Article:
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Soaring temperatures scorch pilgrims on Hajj in Saudi Arabia

June 18, 2024 at 3:20 pm

A view from holy lands as Muslim pilgrims, coming from all over the world, continue their worship to fulfil the Hajj obligation with stoning of the devil on the second day of Eid al-Adha in Mecca, Saudi Arabia on June 17, 2024. [Issam Rimawi – Anadolu Agency]

Throngs of tightly packed pilgrims struggled through searing heat which has claimed lives during the annual Hajj pilgrimage, as temperatures reached 51.8 degrees Celsius (125.2 Fahrenheit) in the shade of the Grand Mosque in Mecca, Saudi state TV said on Tuesday, Reuters reports.

Six Jordanian citizens died of heat stroke during Hajj, the Jordanian Foreign Ministry said. It later said the death toll had risen to 14 but it gave no reason for the subsequent deaths.

Eleven Iranians have died and 24 have been hospitalised during the pilgrimage, Iranian state news outlet, IRINN, said on Tuesday without giving the cause of death.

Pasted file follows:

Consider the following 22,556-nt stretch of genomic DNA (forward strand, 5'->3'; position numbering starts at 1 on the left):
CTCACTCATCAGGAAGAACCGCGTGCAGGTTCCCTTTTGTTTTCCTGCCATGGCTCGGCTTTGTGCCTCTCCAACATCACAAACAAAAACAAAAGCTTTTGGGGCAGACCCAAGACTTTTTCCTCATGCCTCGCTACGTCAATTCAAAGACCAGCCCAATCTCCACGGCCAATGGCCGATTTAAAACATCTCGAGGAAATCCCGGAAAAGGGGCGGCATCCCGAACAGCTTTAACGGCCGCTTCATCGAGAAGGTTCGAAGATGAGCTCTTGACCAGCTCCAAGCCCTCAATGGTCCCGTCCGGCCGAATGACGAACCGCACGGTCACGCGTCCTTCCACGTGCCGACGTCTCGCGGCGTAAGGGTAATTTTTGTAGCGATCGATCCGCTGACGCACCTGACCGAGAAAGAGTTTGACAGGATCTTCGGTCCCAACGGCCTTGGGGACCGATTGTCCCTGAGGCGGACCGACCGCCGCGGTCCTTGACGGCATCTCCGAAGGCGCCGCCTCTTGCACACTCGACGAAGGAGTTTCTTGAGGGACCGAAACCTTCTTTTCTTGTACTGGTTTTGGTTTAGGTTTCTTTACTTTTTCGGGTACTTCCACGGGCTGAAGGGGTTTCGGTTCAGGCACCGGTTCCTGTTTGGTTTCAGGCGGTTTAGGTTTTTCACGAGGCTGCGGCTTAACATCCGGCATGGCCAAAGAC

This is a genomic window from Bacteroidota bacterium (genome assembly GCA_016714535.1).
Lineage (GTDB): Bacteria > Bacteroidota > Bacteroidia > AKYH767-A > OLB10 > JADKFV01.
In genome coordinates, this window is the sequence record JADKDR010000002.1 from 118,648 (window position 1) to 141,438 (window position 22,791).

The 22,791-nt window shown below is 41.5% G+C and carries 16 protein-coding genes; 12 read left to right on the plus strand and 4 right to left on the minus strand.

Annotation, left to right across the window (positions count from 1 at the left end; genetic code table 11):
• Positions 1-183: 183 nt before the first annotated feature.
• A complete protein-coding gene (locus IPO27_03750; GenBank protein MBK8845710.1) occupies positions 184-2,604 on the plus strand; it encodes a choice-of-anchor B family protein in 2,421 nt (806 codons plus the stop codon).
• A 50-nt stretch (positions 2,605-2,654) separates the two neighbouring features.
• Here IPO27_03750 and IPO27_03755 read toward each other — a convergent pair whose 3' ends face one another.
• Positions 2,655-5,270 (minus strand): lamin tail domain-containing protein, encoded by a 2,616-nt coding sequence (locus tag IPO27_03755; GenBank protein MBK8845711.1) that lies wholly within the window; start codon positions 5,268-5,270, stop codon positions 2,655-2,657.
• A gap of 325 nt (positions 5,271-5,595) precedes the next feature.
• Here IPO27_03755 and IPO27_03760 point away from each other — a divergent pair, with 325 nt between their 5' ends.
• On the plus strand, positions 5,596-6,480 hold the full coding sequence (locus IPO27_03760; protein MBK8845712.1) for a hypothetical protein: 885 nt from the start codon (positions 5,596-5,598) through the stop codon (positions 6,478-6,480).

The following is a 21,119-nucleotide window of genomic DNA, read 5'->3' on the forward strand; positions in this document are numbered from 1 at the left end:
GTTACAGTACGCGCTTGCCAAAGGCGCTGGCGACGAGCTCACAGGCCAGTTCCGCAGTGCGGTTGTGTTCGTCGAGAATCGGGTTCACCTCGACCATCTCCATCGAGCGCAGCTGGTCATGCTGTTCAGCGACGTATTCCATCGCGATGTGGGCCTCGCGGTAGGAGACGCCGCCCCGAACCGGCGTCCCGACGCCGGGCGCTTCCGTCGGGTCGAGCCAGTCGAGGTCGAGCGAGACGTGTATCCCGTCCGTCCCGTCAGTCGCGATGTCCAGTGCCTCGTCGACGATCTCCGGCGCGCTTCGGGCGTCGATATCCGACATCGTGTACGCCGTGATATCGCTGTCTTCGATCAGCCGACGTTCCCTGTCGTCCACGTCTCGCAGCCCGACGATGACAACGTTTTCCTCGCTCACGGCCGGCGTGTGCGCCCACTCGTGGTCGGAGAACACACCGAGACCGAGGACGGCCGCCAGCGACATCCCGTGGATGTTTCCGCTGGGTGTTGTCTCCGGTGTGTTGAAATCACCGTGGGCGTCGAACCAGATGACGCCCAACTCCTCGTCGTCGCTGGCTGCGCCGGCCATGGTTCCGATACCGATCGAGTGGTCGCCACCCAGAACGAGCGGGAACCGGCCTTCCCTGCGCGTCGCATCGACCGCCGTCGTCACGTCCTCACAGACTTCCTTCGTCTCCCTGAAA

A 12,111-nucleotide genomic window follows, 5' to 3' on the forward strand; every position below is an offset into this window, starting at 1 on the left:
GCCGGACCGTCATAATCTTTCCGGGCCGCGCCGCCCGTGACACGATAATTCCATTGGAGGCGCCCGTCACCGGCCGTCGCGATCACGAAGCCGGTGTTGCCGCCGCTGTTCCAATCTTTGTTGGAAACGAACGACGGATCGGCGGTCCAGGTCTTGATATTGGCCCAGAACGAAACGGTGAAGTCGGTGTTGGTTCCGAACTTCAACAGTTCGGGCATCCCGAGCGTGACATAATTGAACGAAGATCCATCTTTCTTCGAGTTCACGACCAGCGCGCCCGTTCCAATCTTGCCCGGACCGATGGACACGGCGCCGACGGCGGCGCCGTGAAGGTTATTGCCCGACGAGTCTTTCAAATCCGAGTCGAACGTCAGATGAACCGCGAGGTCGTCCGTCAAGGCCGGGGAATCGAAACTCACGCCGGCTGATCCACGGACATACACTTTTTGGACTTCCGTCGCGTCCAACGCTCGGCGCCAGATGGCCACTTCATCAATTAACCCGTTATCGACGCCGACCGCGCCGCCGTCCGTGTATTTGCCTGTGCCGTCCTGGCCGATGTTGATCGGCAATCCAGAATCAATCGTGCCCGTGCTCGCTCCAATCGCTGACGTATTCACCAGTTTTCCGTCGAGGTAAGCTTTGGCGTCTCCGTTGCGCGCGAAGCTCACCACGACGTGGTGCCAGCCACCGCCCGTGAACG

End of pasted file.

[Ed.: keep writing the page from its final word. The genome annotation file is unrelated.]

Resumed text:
Three Senegalese citizens also died during Hajj, Agence de Presse Sénégalaise, said on Monday.

One hundred and thirty six Indonesian citizens died during Hajj, three of heat stroke, according to an Indonesian health official, Le Monde reported on Monday.

READ: Palestinian journalist Dahdouh completes Hajj for his late wife

Stampedes, tent fires and other accidents have caused hundreds of deaths during Hajj in the past 30 years, forcing the Saudi government to build new infrastructure. The authorities now face new challenges protecting pilgrims from extreme heat.

A 2024 study by the Journal of Travel and Medicine found, amid rising global temperatures worsening heat may outpace mitigating strategies, while a 2019 study by the Geophysical Research Letters said that as temperatures rise in already arid Saudi Arabia due to climate change, pilgrims performing Hajj will face “extreme danger”.

The Hajj is an annual pilgrimage that millions of Muslims make to Mecca with the intention of performing religious rites as taught by the Prophet Mohammad to his followers 14 centuries ago.

A Saudi health official told Reuters that the authorities did not notice any unusual deaths among Muslim pilgrims performing Hajj during extremely high temperatures.

“We haven’t noticed, thank God, any abnormal or deviation from the normal numbers of morbidities and mortalities,” said Jameel Abualenain, head of the Health Ministry’s emergencies directorate, said.